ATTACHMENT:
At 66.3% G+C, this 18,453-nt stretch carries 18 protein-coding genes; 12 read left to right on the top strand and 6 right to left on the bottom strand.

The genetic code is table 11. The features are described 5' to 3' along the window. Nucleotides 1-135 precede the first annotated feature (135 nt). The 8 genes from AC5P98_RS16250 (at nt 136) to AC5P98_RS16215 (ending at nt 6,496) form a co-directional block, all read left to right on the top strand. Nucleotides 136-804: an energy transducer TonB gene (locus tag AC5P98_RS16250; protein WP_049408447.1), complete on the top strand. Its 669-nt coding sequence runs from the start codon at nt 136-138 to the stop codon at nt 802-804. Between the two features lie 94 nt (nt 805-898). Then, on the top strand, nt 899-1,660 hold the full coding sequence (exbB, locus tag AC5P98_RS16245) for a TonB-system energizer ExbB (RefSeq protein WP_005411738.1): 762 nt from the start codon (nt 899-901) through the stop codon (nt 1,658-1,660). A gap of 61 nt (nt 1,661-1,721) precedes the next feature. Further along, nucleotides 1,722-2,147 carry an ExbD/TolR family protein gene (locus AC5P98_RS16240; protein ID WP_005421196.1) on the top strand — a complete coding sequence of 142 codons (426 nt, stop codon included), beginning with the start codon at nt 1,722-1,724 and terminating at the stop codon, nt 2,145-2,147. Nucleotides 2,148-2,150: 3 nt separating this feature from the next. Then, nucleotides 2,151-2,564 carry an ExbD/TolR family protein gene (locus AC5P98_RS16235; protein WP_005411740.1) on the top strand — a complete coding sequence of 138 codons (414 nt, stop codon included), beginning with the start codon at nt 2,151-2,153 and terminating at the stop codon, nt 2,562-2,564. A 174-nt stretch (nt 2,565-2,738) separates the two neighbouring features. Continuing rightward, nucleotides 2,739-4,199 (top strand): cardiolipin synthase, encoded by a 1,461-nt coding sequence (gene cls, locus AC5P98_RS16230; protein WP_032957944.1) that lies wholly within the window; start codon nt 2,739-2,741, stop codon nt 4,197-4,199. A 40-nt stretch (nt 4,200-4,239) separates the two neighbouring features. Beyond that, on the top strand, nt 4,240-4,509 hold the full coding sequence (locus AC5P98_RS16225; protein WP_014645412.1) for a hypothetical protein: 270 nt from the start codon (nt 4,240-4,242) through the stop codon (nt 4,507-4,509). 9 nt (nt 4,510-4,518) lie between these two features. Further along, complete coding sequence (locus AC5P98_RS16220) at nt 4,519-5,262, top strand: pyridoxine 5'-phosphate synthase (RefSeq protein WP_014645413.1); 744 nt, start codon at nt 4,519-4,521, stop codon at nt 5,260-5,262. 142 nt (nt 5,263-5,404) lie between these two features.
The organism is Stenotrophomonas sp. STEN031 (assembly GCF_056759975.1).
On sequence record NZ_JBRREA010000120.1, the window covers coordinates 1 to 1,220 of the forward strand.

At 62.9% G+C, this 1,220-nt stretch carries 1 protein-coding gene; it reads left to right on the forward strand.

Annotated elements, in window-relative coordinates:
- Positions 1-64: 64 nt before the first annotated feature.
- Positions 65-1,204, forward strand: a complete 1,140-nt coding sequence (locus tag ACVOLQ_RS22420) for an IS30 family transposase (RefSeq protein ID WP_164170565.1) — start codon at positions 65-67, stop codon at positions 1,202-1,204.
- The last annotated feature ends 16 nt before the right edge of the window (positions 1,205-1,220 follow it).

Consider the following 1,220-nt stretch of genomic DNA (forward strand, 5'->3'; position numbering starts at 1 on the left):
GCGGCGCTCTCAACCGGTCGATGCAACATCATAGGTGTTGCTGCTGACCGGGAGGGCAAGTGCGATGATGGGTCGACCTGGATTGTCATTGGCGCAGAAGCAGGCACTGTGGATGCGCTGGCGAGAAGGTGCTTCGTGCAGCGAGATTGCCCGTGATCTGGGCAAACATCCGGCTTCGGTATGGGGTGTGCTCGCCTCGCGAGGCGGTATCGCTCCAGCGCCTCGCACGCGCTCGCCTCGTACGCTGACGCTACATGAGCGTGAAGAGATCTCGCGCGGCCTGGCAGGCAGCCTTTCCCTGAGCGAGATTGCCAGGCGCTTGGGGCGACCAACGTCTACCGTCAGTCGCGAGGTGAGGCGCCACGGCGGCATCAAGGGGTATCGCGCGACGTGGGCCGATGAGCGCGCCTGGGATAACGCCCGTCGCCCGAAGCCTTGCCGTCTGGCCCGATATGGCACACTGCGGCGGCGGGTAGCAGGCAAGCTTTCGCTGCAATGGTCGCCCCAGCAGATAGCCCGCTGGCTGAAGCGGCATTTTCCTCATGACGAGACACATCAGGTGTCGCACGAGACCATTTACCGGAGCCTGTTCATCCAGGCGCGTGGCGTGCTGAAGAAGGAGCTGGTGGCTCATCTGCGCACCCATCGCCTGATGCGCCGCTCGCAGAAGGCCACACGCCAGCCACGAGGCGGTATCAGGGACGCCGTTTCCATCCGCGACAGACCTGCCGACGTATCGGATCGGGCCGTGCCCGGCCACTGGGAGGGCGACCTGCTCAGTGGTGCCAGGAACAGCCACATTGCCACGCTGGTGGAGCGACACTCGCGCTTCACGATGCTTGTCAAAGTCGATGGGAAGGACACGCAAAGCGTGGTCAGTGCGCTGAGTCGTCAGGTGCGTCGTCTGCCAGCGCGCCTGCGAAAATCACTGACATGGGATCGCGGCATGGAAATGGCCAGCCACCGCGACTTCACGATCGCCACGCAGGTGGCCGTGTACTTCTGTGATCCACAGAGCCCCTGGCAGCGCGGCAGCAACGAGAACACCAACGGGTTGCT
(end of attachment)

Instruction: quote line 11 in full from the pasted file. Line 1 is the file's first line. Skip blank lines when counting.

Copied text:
GCGGCGCTCTCAACCGGTCGATGCAACATCATAGGTGTTGCTGCTGACCGGGAGGGCAAGTGCGATGATGGGTCGACCTGGATTGTCATTGGCGCAGAAGCAGGCACTGTGGATGCGCTGGCGAGAAGGTGCTTCGTGCAGCGAGATTGCCCGTGATCTGGGCAAACATCCGGCTTCGGTATGGGGTGTGCTCGCCTCGCGAGGCGGTATCGCTCCAGCGCCTCGCACGCGCTCGCCTCGTACGCTGACGCTACATGAGCGTGAAGAGATCTCGCGCGGCCTGGCAGGCAGCCTTTCCCTGAGCGAGATTGCCAGGCGCTTGGGGCGACCAACGTCTACCGTCAGTCGCGAGGTGAGGCGCCACGGCGGCATCAAGGGGTATCGCGCGACGTGGGCCGATGAGCGCGCCTGGGATAACGCCCGTCGCCCGAAGCCTTGCCGTCTGGCCCGATATGGCACACTGCGGCGGCGGGTAGCAGGCAAGCTTTCGCTGCAATGGTCGCCCCAGCAGATAGCCCGCTGGCTGAAGCGGCATTTTCCTCATGACGAGACACATCAGGTGTCGCACGAGACCATTTACCGGAGCCTGTTCATCCAGGCGCGTGGCGTGCTGAAGAAGGAGCTGGTGGCTCATCTGCGCACCCATCGCCTGATGCGCCGCTCGCAGAAGGCCACACGCCAGCCACGAGGCGGTATCAGGGACGCCGTTTCCATCCGCGACAGACCTGCCGACGTATCGGATCGGGCCGTGCCCGGCCACTGGGAGGGCGACCTGCTCAGTGGTGCCAGGAACAGCCACATTGCCACGCTGGTGGAGCGACACTCGCGCTTCACGATGCTTGTCAAAGTCGATGGGAAGGACACGCAAAGCGTGGTCAGTGCGCTGAGTCGTCAGGTGCGTCGTCTGCCAGCGCGCCTGCGAAAATCACTGACATGGGATCGCGGCATGGAAATGGCCAGCCACCGCGACTTCACGATCGCCACGCAGGTGGCCGTGTACTTCTGTGATCCACAGAGCCCCTGGCAGCGCGGCAGCAACGAGAACACCAACGGGTTGCT